Called “” there are classes on how to start a worker cooperative, sew a reuseable shopping bag, moving your money to a credit union and how to fix a flat bicycle tire. The day will be topped off with an 8 p.m. screening of the Atlantic Yards documentary “.” (See full schedule ).
Started three years ago, Brooklyn Skillshare offers free classes taught by Brooklyn residents.
Brooklyn Skillshare organizer Meg Wachter put together today's event. “We don’t necessarily have any sort of political lean, but we wanted to support the efforts of today in a way that I feel coalesced with our vision,” she said.
As of 5 p.m., about a half-dozen people had attended each workshop. Not bad, considering the event is happening on a weekday. Wachter expects more people to come to the evening events.
Nicole Fiscella, a 30-year-old, nanny who lives in Crown Heights, came to the sewing workshop. “In the spirit of May Day I wanted to learn ways to support my community to become less dependent on the mainstream,” she said.
Glenn Robinson, co-founder of Bags for the People, led the sewing workshop.
"I don’t really know how I feel about the protests, but I feel people need to take a stand and take action," he said. "I feel there needs to be change but I think there are other things people can do to make a change that is long lasting." Learning how to sew and cook allows people to buy fewer products and be less dependent on commercial industries, he said.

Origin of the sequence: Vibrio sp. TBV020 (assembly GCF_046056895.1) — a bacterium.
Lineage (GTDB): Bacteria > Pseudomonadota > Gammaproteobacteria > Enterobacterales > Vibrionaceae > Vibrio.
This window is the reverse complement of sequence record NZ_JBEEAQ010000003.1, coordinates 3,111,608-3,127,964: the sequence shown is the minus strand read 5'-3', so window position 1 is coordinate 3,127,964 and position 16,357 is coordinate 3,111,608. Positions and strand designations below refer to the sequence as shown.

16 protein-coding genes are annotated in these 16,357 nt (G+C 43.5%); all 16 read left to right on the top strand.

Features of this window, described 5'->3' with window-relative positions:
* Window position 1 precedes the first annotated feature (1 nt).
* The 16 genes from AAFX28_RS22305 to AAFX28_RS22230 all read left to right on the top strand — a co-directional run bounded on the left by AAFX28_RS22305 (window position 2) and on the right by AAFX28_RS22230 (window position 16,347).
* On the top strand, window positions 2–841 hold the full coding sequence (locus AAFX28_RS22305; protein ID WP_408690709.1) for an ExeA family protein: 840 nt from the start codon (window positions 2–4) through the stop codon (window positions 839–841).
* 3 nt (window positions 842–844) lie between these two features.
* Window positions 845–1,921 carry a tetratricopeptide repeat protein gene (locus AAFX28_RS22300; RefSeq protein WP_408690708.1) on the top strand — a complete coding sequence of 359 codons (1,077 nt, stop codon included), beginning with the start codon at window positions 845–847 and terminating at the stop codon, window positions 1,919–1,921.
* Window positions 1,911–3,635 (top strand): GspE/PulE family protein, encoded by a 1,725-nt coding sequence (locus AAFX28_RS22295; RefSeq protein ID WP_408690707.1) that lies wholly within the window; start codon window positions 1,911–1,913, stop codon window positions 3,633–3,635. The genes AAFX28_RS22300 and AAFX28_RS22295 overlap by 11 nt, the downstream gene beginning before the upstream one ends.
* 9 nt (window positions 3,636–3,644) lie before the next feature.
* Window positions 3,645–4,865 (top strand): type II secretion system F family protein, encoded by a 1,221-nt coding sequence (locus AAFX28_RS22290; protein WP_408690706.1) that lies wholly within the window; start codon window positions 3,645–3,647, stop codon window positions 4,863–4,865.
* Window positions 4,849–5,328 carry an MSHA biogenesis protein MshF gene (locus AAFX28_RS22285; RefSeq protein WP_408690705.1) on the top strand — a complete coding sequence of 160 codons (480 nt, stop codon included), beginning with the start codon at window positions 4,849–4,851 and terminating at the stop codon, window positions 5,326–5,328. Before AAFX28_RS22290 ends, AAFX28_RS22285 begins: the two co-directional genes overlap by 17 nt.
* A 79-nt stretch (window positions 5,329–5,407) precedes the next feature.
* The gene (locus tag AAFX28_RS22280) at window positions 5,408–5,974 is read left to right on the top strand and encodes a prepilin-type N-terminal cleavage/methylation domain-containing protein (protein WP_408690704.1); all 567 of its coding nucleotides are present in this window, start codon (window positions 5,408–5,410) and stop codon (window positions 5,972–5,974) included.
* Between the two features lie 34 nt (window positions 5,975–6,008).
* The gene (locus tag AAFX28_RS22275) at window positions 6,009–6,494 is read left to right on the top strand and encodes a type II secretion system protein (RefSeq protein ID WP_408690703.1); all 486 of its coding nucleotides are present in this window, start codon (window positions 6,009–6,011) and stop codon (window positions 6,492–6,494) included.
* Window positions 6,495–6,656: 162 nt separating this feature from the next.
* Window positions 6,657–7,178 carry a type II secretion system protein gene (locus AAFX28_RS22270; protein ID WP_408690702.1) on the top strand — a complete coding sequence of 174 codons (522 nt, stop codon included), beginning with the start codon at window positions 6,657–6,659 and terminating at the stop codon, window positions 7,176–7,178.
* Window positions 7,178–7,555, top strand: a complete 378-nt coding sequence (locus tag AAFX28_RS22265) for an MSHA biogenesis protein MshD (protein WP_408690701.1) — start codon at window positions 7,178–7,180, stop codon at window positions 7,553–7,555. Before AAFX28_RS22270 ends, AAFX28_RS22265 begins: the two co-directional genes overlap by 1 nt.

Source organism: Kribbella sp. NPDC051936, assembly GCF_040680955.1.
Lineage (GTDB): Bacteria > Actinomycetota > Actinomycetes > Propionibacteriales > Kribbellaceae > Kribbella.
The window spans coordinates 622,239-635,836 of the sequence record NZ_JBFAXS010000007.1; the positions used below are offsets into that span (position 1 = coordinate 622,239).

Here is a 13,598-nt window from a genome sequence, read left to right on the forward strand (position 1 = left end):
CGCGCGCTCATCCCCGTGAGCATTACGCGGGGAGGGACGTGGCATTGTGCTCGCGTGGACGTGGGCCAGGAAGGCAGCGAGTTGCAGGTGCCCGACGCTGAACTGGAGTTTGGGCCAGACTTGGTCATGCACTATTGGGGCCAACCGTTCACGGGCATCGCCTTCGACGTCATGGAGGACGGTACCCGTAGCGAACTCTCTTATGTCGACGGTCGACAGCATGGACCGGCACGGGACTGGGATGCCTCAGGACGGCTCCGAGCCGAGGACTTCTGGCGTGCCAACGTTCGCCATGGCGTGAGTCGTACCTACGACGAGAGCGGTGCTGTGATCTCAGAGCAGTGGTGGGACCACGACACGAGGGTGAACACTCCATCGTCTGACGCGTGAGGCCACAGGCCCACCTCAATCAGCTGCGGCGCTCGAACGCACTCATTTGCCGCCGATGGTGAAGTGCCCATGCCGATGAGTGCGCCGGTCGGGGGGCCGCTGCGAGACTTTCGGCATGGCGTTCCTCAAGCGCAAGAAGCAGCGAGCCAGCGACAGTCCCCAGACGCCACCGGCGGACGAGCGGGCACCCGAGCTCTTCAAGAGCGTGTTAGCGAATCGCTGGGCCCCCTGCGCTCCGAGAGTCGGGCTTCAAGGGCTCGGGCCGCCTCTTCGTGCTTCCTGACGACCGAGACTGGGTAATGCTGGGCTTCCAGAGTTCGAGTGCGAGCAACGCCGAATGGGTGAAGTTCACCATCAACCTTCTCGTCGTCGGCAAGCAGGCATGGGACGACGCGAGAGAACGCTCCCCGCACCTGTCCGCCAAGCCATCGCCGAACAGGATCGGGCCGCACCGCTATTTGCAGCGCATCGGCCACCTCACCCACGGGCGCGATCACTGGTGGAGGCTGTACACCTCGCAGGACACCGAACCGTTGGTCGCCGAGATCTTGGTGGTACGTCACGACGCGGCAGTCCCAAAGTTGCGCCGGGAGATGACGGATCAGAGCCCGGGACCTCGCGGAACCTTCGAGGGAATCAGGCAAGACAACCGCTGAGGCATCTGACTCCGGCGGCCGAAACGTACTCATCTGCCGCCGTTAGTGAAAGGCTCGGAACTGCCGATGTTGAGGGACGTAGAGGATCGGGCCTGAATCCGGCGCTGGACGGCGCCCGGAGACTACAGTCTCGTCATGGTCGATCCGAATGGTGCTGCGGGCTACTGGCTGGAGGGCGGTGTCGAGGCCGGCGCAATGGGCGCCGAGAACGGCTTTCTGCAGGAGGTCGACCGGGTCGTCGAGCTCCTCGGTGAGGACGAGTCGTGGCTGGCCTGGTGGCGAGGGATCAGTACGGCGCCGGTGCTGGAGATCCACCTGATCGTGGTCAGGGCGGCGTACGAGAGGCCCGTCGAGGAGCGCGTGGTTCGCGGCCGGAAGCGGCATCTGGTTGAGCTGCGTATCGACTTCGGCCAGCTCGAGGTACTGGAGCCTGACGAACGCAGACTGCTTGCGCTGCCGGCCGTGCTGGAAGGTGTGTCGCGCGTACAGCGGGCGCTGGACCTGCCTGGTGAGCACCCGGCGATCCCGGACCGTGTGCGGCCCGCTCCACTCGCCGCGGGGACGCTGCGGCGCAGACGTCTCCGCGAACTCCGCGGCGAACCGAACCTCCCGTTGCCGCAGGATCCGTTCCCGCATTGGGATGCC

Patrina Huff, a 36-year-old evaluator for afterschool programs who lives in Bushwick, spent the day going to all the workshops. “I’m super interested in looking at alternatives to capitalism,” she said.
The flat tire repair clinic was run by Robert Cleary, 36, who lives in Clinton Hill and works at the new store Bicycle Roots.
“Since I didn’t feel like I had the option of striking today, and since my work situation is such that I wouldn’t have wanted to strike, I feel really good that I could participate in this way," he said. "I feel it’s a contribution I could make."